UK’s “Abu Ghraib” in dock over ‘brutal mistreatment’ of Iraqi prisoners

Saturday, November 6, 2010

LONDON - Evidence of the alleged brutal mistreatment of Iraqi prisoners at a secret British military interrogation center, known as “the UK’s Abu Ghraib”, has emerged during high court proceedings brought by more than 200 former inmates on Friday.

According to the Guardian, the court was told there was evidence that detainees were starved, deprived of sleep, subjected to sensory deprivation and threatened with execution at the shadowy facilities near Basra operated by the Joint Forces Interrogation Team, or JFIT.

It was also alleged that JFIT’s prisoners were beaten, forced to kneel in stressful positions for up to 30 hours at a time, and that some were subjected to electric shocks. Some of the prisoners say that they were subject to sexual humiliation by women soldiers, while others allege that they were held for days in cells as small as one metre square.

The hearing marked the start of a judicial review intended to force the establishment of an inquiry.

Michael Fordham QC, for the former inmates, said the question needed to be asked: “Is this Britain’s Abu Ghraib?” and added: It needs to get at the truth of what happened in all these cases. It needs to deal with the systemic issues that arise out of them, and it needs to deal with the lessons to be learned.”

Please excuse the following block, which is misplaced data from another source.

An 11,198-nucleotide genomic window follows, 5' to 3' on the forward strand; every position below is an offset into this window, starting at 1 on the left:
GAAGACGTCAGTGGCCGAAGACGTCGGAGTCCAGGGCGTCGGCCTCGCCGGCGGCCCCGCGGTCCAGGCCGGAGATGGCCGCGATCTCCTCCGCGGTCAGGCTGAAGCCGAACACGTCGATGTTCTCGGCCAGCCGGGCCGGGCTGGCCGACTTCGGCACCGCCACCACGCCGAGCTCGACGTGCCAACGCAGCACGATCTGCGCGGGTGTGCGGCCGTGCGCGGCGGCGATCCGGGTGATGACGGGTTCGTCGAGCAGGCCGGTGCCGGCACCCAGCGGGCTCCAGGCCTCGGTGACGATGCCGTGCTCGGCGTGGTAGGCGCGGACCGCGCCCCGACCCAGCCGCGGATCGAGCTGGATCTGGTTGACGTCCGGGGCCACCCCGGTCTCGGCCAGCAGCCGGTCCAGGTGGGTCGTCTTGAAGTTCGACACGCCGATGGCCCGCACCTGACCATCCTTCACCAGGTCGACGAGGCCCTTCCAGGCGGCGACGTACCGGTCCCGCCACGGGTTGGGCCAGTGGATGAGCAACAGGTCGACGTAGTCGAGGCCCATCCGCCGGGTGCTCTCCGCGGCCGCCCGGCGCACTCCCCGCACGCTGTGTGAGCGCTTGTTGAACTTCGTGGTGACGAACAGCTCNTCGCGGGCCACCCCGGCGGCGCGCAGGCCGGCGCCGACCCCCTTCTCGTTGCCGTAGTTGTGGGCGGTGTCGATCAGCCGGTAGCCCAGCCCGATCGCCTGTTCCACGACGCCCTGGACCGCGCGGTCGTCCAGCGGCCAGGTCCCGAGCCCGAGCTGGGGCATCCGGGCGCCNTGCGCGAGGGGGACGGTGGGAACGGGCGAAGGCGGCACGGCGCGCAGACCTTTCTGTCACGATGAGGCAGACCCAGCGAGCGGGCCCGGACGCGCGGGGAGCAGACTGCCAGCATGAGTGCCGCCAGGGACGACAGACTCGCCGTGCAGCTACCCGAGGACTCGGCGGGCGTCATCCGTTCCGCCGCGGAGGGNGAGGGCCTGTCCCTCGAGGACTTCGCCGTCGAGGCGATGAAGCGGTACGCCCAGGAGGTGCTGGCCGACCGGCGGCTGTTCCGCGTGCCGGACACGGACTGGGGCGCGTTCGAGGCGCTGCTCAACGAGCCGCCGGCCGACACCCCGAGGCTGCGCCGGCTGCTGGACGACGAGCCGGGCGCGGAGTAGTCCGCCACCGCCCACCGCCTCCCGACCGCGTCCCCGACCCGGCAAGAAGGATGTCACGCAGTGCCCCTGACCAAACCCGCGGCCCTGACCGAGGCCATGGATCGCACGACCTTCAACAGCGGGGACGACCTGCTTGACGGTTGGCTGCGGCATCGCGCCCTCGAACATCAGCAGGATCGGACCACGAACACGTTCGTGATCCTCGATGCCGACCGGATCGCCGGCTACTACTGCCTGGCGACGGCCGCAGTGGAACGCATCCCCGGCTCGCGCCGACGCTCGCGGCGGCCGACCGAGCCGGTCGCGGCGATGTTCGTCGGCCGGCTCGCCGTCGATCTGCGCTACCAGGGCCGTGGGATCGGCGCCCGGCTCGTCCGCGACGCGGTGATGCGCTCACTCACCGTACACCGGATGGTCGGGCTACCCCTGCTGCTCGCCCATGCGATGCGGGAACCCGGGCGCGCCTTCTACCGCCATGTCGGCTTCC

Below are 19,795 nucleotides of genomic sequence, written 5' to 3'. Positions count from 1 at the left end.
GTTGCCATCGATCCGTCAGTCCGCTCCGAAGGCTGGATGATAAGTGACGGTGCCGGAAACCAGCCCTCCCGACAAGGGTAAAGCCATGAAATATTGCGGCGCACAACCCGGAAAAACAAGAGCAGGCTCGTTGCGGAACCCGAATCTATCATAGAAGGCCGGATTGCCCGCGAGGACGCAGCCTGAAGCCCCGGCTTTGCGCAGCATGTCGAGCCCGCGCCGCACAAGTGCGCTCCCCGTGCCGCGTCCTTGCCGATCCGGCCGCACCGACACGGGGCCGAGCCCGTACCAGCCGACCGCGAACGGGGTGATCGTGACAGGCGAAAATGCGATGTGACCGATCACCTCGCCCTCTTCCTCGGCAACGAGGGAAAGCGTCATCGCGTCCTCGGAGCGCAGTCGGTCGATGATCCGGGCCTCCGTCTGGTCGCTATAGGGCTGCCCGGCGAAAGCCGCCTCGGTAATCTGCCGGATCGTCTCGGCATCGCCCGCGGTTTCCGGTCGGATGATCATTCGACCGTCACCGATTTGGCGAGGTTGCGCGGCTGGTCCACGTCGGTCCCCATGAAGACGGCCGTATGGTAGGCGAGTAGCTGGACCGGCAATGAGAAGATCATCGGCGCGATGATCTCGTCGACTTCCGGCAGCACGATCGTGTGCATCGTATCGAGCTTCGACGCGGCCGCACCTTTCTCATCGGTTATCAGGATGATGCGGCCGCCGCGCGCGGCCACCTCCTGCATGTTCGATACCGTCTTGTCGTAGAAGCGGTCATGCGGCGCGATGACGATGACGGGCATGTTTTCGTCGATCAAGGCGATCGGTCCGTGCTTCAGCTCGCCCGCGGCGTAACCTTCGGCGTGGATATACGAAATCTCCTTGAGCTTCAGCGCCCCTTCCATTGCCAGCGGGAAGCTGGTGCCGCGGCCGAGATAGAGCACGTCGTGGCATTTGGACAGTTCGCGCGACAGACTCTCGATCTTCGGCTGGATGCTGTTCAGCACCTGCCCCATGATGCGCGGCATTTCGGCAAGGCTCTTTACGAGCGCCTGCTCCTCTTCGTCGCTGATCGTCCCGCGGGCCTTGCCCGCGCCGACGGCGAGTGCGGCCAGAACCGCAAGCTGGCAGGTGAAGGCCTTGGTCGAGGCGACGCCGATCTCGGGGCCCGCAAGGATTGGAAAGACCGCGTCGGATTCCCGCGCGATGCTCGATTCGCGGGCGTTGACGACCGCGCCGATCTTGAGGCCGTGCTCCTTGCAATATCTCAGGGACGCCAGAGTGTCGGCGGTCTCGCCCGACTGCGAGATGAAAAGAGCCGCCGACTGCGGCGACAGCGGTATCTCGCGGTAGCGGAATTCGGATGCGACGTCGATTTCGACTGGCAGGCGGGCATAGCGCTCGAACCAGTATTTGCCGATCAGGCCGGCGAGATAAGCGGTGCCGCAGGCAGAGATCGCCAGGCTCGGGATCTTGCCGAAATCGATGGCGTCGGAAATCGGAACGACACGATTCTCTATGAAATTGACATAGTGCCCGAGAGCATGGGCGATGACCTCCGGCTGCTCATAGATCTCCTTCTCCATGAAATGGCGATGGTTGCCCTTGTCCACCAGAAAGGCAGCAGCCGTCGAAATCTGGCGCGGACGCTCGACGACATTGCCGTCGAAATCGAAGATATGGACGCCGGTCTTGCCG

Meanwhile, lawyers representing the former JFIT inmates have demanded a public inquiry to establish the extent of the mistreatment, and to discover at which point ultimate responsibility lies, along the chain of military command and political oversight.

However, the proposal for a public inquiry has been opposed by the Ministry of Defence.

In a statement to the Commons on Monday, Nick Harvey, the Liberal Democrat armed forces minister, said that the MoD should be allowed to investigate the matter itself, adding: “A costly public inquiry would be unable to investigate individual criminal behaviour or impose punishments. Any such inquiry would arguably therefore not be in the best interests of the individual complainants who have raised these allegations.” (ANI)

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